This course comprises an overview of the application of digital technology in and as literacy research, while considering possible future directions for methods of data collection and analysis, representation, and knowledge mobilization. We look at how automation of literacy practices compels literacy researchers to adopt new research sites and approaches to findings and their relevance for the future of language and literacy education. Globally, reading and writing practices have shifted in response to new devices and genres of expression, from emoticons and memes to collaborative composition and rapid distribution, and hot topic concerns involving privacy, copyright, identity, ethics and politics. Bridging between qualitative data, natural language processing and other algorithmic processes, a re-envisioning of literacy research is long overdue. Among the topics covered are using voice recognition, automated translation, optical character recognition, online forums, social media and streaming data sources, big data, open data and pre-existing software packages, libraries and databases, data visualization and sonification, data performance, multimedia and arts-based inquiry using digital tools. In each of these areas we will explore digital ethics, anonymity and the means by which information is translated and transmediated into code or scalable values, and how lexicogrammatical topographies of meaning might be crystalized as findings through these processes.

The rationale for this special summer graduate course (LLED 565N: LLED at CSSE) is to make the best use of a national research event that is being hosted by UBC in the summer 2019. LLED 565N will help mentor LLED graduate students into conference participation, the state of the art in Canadian scholarship, and Canadian research journals. The central question the course poses is: “What are some of the most exciting circles of conversation to be found in language and literacy education at Congress 2019?” LLED graduate students will be expected to register for and participate actively (as a presenter or participant) in at least one of the many conferences associated with this event, such as CSSE, LLRC, CAAL/ACLA, CASIE/ACÉÉA.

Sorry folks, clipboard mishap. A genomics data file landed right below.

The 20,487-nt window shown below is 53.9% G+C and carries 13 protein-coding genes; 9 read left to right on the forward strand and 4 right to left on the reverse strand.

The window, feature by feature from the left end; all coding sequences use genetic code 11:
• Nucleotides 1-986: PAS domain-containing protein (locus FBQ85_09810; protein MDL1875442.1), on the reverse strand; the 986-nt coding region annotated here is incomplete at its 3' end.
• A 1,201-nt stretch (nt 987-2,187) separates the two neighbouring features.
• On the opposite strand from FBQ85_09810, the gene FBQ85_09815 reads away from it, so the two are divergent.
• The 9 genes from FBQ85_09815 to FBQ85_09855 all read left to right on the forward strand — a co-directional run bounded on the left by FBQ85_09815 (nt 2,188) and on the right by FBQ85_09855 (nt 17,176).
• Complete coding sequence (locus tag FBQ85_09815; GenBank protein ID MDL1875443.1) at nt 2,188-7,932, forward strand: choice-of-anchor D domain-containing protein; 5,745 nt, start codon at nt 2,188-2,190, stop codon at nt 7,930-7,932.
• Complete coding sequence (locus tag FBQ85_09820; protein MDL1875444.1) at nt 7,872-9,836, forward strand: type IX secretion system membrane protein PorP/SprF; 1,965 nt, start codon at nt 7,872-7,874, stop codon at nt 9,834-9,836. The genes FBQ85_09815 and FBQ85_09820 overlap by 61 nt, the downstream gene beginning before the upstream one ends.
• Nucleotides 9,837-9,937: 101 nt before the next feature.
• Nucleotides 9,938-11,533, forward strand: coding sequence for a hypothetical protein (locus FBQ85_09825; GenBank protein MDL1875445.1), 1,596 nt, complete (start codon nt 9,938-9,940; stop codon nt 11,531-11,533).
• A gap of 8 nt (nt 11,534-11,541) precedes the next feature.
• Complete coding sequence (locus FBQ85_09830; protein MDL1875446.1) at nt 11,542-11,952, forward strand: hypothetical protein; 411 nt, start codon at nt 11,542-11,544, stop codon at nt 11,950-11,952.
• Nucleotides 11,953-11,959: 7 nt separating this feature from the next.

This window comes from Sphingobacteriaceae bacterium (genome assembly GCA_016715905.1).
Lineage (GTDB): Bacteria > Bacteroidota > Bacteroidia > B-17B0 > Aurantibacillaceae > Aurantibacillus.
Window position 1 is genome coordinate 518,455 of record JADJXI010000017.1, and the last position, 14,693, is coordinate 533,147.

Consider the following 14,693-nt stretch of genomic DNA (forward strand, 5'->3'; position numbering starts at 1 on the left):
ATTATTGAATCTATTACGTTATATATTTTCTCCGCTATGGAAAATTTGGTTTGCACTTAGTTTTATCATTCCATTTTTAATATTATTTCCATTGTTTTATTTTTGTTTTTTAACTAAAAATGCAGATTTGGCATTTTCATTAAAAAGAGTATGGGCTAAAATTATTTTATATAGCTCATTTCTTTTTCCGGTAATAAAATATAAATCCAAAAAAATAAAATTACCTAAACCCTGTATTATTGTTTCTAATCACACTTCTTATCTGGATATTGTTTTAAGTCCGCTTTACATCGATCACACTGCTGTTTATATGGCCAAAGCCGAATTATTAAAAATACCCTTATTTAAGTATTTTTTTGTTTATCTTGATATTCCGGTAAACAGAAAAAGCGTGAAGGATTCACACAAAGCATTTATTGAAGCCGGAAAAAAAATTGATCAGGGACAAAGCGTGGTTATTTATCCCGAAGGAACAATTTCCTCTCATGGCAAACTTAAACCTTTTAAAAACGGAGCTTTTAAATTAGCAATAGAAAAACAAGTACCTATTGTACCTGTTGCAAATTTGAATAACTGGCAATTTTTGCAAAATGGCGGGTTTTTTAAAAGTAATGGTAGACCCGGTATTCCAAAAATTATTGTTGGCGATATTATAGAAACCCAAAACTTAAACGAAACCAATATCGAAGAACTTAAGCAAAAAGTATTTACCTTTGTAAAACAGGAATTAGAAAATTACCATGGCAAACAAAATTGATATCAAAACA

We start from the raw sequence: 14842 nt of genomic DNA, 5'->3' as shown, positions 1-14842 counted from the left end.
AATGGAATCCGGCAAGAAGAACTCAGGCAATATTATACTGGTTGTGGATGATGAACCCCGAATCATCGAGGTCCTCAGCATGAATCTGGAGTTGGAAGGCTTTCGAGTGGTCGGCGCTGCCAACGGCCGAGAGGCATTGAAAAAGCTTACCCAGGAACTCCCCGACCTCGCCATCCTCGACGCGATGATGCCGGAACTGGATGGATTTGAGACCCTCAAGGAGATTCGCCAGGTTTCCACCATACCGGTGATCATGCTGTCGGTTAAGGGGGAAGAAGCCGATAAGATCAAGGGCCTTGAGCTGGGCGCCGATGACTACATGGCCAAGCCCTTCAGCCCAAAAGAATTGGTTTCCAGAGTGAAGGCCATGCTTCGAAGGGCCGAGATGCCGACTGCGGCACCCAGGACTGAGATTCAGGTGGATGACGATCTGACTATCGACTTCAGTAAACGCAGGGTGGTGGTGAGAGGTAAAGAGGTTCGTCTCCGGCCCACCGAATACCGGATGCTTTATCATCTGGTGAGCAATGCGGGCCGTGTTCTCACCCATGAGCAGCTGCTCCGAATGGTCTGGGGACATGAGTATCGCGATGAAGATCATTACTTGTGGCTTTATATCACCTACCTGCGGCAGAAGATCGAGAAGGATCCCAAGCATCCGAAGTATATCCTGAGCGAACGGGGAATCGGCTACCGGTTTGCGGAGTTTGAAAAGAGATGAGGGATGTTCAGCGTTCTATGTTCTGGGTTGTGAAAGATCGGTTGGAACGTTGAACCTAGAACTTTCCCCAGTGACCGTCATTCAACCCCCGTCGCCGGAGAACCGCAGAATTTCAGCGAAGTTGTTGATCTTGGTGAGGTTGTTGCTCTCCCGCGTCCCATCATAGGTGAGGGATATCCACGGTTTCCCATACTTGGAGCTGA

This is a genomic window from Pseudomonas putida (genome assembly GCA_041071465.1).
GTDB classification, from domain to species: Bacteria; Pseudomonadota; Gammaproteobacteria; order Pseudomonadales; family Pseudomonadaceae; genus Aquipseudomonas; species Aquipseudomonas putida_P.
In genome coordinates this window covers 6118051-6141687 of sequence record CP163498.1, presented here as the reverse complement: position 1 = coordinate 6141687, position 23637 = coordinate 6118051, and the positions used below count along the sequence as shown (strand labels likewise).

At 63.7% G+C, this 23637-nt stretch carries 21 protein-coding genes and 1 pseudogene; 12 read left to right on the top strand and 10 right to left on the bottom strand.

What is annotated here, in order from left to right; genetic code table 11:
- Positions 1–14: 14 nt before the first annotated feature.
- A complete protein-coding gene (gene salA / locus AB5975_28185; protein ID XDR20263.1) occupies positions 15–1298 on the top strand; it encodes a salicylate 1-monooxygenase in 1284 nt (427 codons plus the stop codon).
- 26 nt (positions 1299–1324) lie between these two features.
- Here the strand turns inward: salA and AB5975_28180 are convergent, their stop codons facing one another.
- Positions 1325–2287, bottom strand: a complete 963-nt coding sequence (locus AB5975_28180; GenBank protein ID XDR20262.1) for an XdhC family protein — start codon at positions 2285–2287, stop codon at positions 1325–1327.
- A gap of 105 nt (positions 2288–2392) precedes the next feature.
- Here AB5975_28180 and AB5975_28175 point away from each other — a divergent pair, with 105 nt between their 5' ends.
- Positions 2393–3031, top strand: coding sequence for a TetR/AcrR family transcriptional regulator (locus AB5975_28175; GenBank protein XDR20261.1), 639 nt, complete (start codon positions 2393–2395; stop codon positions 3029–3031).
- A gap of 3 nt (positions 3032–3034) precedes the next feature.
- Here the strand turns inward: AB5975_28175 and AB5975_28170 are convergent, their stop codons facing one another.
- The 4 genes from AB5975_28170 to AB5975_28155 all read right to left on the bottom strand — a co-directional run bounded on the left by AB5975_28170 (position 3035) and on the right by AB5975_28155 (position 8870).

This course will provide an opportunity for students to engage in the comparative study of issues associated with language and culture education of Indigenous peoples and communities on an international scale with universities in Hawaiʻi, Arizona, Alaska, Montana, and Aotearoa (New Zealand). We will review various practices, theories, methodologies and epistemologies that have emerged from diverse Indigenous cultural and linguistic backgrounds.

In this course, we will examine how children negotiate relations of power and the politics of age/maturity, race, gender, sexuality, and class (among other discourses) through their language and literacy practices across a variety of social settings and societies. Theoretical perspectives will include sociocultural linguistics, critical race theories, feminism, and queer theory. The primary emphasis will be on qualitative work.

This course is about the “doing” of qualitative research as a practical, ethically regulated engagement in “knowing, doing and being”. Investigating, interrogating and interpreting values, meanings and purposes unspoken and taken largely for granted in the course and conduct of everyday life is what distinguishes the study of human action from all other forms of inquiry. It is because questions of value, significance and agency form the core of such inquiry that, for qualitative researchers, epistemological and ethical issues converge in the very idea of what it is to conduct educational research. To that end, we will look both at the centre, and at the edges of what counts as a “methodology” and thereby, “research”. Class activities will provide a guided apprenticeship into basic research practices, including observations, ethical review, fieldnotes, interviews, data interpretation, analysis, reporting and write-up. Students will read exemplary research studies and methodological approaches, and will propose and initiate a study of their own. Questions such as “What kind of story does this research tell?”, “Whose story is told, how, by whom, and for whose benefit?” and “How can qualitative research pursue ‘validity’?” will guide a comprehensive inquiry into contemporary qualitative research methodologies, methods and processes in education. We will also consider ways in which research practices are technologically reconfigured, and how this technological re-mediation impacts qualitative research methods and practices.

This course examines current issues in theory and research in English language education, with a particular focus on English for Academic Purposes (EAP). The course will discuss relevant theories of discourse and social context and will emphasize analysis and presentation of academic discourse, relative to the context in which class members are likely to work. The course seeks to bridge the gap between theory and practice in EAP, whether the context is higher education or K-12 school settings. Key course aims are to provide students with a firm understanding about and expertise in: integrating language and content; approaching and analyzing academic language from a functional perspective; and exploring how as educators, we might draw on and utilize the ways of meaning-making that learners bring to the classroom.